Mexican Dream Image

Mexican Dream

By Benjamin Franz | April 15, 2024

Writer-director Laura Plancarte’s cinema verité documentary, Mexican Dream, focuses on the life and times of co-writer María Magdalena Reyes. Reyes fled an abusive relationship and returned to Mexico. She is an older woman who would like to create a child with her new partner. To do so, Reyes needs to undergo in vitro fertilization (IVF). This leads to misgivings, trials, and tribulations.

One of my favorite sequences of several charming scenes is when Reyes goes to a dinner with other women in a support group. Besides watching the making of carné asado, there are many delicate and funny “home remedies” cited for infertility. One woman even mentions she swam in special waters and then scheduled sex with her husband on specific days to develop a rhythm to assist her body in becoming pregnant. The suggestion that the bed has to face the sunrise is especially delightful.

Regardless of whether it makes sense for Reyes to pursue IVF, life continues. This includes several of Reyes’ older children, including her mother and her boyfriend. It becomes clear on one of the occasions Reyes’s boyfriend drives her to work, she is not thrilled with the work schedule the wealthy family she serves demands. It gives her almost no free time. In the States, she muses, and she always has two days off. Between the difficulty in getting pregnant, the threat of her boyfriend leaving her if she proves infertile, and her grown children blocking her on Facebook, Reyes has quite a set of trials to overcome. This is the sort of character that documentarians live to tell the story of — someone with complex interpersonal relationships and great tribulations set before them.

“…Reyes needs to undergo in vitro fertilization.”

Mexican Dream, being a slice of life, does not provide pat resolutions to any of the issues its subject faces. Do not misconstrue; some good things, such as her housing situation, do happen, but it’s not a dramatic arc; it is real life. The tapestry of Reyes’s life is fascinating. By the time this film concluded, I felt as though I had seen a rather satisfying year in the life of a person working to achieve a little slice of heaven where she could.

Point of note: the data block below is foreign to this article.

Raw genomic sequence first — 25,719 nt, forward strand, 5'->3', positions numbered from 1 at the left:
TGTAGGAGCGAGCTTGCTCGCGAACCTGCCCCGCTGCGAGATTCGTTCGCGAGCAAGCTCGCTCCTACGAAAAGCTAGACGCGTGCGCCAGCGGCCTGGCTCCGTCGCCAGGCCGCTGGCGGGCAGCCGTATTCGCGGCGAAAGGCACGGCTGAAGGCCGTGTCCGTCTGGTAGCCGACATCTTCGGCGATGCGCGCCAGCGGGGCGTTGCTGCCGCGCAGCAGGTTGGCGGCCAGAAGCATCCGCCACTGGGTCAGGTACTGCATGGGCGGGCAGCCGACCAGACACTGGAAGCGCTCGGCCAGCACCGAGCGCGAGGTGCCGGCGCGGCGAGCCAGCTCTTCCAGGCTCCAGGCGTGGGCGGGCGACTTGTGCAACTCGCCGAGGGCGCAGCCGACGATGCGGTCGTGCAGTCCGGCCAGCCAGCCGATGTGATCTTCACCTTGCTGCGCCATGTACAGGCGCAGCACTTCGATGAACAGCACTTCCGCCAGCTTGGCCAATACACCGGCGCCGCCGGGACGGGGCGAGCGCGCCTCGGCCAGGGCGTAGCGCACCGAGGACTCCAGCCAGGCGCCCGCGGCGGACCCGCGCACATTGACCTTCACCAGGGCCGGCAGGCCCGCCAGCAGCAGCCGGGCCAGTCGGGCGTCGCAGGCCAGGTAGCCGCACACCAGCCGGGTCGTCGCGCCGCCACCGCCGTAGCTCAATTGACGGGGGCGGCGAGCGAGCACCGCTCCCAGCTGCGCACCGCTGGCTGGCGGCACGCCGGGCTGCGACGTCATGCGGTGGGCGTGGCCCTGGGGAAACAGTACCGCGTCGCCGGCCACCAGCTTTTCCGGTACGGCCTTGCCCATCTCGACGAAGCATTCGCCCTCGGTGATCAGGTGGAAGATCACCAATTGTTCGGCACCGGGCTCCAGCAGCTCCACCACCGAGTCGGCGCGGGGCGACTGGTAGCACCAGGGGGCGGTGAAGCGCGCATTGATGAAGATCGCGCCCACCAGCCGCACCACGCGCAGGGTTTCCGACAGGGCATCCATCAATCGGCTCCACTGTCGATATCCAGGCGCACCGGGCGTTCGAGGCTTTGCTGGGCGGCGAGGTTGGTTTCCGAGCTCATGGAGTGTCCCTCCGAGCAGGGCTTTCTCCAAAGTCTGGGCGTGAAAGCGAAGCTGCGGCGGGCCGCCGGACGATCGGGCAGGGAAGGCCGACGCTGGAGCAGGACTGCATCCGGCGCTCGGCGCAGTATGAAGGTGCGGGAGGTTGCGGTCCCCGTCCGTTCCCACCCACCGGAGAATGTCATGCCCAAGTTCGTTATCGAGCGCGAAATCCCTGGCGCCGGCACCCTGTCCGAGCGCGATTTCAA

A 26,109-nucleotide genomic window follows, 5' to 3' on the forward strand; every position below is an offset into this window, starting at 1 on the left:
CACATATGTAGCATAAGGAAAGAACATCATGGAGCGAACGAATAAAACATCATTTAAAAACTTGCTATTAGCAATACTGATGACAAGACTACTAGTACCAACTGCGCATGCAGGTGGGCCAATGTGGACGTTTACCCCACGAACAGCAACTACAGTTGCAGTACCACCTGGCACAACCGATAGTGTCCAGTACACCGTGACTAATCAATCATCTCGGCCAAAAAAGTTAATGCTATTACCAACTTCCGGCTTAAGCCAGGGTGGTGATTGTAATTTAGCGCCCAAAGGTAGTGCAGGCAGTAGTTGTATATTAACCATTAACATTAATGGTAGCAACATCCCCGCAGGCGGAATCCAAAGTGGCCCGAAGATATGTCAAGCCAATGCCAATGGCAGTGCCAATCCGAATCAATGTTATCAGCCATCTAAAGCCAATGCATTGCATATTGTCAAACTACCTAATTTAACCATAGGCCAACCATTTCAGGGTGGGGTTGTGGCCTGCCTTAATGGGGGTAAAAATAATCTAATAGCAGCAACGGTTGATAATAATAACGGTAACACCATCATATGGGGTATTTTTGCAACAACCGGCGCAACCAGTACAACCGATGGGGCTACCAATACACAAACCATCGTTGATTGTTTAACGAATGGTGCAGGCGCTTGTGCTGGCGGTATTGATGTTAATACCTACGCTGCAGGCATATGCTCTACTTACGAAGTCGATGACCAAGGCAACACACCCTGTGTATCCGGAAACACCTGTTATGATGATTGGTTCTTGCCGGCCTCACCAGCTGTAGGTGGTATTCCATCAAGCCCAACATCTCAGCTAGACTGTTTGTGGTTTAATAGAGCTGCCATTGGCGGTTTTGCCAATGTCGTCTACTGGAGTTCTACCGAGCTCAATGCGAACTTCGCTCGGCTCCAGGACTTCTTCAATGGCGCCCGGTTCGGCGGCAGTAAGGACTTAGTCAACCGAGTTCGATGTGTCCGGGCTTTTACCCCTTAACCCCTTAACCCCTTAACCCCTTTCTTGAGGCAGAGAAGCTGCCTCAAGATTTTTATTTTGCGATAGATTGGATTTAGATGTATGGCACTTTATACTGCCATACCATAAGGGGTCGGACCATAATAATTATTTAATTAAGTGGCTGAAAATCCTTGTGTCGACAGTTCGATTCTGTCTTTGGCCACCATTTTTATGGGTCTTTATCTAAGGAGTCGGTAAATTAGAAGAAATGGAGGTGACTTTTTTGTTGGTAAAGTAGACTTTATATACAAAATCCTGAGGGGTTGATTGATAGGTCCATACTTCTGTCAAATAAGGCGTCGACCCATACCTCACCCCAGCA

Plancarte has made a delightful movie with Mexican Dream. Shot in natural light on digital video, this has the feel of one of those Dogma 95 movies that used to come out of Denmark. The music is largely diegetic, and there are no flashy scenes for their own sake. Staring at this picture, I find it hard to understand why people would leave Mexico City as it seems to be a great place. Heck, thanks to the doc, I’m now toying with the idea of retiring there. After all, the prospect of owning your own home seems more feasible in places that aren’t the United States.

Documentary fans would do well to seek out Mexican Dream. It’s a wholesome slice of life that shows that even if things don’t go so great for our protagonist, life is still absolutely worth living.

Mexican Dream (2024)

Directed: Laura Plancarte

Written: Laura Plancarte, María Magdalena Reyes

Starring: María Magdalena Reyes, etc.

Movie score: 7.5/10

Mexican Dream Image

"…life is still absolutely worth living."

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